Dictionary of National Biography, 1885-1900/Brotherton, Joseph

BROTHERTON, JOSEPH (1783–1857), parliamentary reformer, was born 22 May 1783 at Whittington, Chesterfield. His father, John Brotherton, who had been a schoolmaster and an exciseman, moved to Manchester in 1789, and soon afterwards set up a cotton mill. About 1802 Joseph became his father's partner, and in 1819 retired from business with a competency. In 1805 he joined the Bible Christian church, and in 1806 married his cousin, Martha Harvey. As Bible Christians they were vegetarians and total abstainers. Mrs. Brotherton published anonymously 'Vegetable Cookery' in numbers, first collected into book form in 1821. About 1818 Brotherton became pastor of his church. He was a vigorous local politician, and subscribed to the sufferers at the Peterloo massacre. He became member for Salford on the passing of the Reform Bill, and was re-elected till his death, his expenses being paid by his constituents. He continued to act as pastor during the parliamentary recesses. He was a free-trader and reformer. His good temper secured him general respect; and he was chairman of the private bills committee. He became famous for the persistence with which he moved the adjournment of the house at midnight, in spite of much ridicule and frequent disturbance. In February 1842, in answer to an attack by Mr. W. B. Ferrand, who had spoken of his 'enormous fortune' amassed by the factory system, he replied that his 'riches consisted not so much in the largeness of his means as in the fewness of his wants,' a phrase inscribed (with verbal alteration) upon his statue in the Peel Park, Salford. The speech in which the phrase occurs was printed separately, and many thousands were distributed. He wrote the essays on abstinence from intoxicating liquors and animal food which appeared in 'Letters on Religious Subjects, printed at Salford about 1819, and immediately reprinted at Philadelphia. The first of these is regarded, in its separate form, as the earliest tract in advocacy of 'teetotalism.' He died suddenly in an omnibus on 7 Jan. 1857. A public subscription was applied to form a fund for purchasing books for local institutions, the monument in the Salford cemetery, and a statue by Matthew Noble in Peel Park, which was inaugurated on 6 Aug. 1858. Brotherton had helped to found the library attached to the Peel Park Museum. A portrait by Westcott is in the Peel Park Museum; one by W. Bradley in the Salford town hall; and a third is in the Manchester town hall. His widow died 25 Jan. 1861, aged 79.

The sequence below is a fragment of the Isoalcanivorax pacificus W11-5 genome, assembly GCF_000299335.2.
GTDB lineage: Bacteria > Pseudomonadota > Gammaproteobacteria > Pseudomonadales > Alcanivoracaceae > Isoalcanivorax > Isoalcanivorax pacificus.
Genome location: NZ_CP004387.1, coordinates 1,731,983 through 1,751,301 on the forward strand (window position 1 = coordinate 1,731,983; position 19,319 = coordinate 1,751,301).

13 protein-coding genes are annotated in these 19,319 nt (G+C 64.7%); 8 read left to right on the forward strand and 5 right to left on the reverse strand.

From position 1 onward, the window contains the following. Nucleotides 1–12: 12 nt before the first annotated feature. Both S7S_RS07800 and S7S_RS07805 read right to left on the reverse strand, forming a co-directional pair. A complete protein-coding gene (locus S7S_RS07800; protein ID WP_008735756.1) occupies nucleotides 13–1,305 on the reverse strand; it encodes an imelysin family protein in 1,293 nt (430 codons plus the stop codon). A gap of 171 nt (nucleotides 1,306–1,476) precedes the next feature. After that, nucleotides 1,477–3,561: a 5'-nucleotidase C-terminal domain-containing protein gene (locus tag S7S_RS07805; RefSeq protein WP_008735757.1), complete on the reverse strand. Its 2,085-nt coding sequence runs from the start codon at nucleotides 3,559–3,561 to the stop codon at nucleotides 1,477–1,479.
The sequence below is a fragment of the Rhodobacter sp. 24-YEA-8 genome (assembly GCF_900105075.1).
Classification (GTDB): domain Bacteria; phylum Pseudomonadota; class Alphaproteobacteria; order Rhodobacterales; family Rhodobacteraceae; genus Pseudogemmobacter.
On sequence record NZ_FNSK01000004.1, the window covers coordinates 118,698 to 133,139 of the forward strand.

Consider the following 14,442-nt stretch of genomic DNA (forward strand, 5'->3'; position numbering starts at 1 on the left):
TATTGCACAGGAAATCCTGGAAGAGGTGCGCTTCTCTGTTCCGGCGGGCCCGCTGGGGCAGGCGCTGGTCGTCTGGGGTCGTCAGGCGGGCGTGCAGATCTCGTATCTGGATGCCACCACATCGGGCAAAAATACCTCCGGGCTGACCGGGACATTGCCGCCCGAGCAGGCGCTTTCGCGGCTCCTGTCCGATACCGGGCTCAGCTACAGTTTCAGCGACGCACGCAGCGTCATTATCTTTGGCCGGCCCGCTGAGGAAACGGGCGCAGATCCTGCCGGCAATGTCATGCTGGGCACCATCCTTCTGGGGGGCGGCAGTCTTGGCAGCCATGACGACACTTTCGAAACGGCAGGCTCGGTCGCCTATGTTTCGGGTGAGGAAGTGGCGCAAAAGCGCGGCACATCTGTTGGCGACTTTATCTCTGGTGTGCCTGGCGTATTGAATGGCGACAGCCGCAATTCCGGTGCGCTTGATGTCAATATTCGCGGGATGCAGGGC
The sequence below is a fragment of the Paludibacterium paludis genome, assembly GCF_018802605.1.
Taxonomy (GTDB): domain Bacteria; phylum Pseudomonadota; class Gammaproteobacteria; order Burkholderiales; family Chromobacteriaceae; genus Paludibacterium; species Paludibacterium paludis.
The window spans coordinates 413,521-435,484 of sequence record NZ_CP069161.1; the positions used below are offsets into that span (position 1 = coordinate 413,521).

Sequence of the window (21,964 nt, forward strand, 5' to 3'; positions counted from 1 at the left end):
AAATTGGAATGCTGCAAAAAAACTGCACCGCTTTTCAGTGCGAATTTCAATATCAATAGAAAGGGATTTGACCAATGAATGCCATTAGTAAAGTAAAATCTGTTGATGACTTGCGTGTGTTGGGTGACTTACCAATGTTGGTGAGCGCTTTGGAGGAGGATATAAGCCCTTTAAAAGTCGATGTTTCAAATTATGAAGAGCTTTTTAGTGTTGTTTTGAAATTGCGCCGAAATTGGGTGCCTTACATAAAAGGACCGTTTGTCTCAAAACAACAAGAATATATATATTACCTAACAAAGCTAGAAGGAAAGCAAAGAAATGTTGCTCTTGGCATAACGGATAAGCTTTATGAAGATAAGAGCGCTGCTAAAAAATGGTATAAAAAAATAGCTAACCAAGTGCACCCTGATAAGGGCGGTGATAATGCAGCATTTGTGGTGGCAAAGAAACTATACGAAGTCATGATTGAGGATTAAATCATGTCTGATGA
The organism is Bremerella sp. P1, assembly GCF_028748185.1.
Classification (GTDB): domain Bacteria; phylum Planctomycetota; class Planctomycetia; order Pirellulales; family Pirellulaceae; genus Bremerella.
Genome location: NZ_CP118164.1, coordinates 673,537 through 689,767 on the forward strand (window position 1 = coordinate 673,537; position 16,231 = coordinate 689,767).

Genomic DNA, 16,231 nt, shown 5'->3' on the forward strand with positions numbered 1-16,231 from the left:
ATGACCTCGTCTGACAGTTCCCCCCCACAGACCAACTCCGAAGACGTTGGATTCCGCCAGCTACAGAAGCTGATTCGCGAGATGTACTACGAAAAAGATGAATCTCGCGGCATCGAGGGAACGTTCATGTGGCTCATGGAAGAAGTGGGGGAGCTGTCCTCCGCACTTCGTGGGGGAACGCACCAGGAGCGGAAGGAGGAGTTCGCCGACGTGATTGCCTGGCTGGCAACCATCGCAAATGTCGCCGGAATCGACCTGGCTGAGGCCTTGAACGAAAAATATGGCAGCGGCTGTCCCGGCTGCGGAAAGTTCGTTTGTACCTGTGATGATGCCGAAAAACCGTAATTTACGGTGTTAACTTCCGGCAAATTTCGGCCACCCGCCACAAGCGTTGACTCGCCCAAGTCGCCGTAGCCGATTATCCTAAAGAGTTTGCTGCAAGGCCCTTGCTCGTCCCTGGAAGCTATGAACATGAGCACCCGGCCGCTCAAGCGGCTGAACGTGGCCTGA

[Book-Lore, August 1885 (by the writer of this article); Manchester papers, 1857; Memoir of Rev. W. Metcalfe (Philadelphia, 1866); Prince's Poetical Works (1880), ii. 363; Barnford's Homely Rhymes, 1864, p. 126; Law Times, 13 June 1871; Edwards's Free Libraries; information from Miss Helen Brotherton.]

W. E. A. A.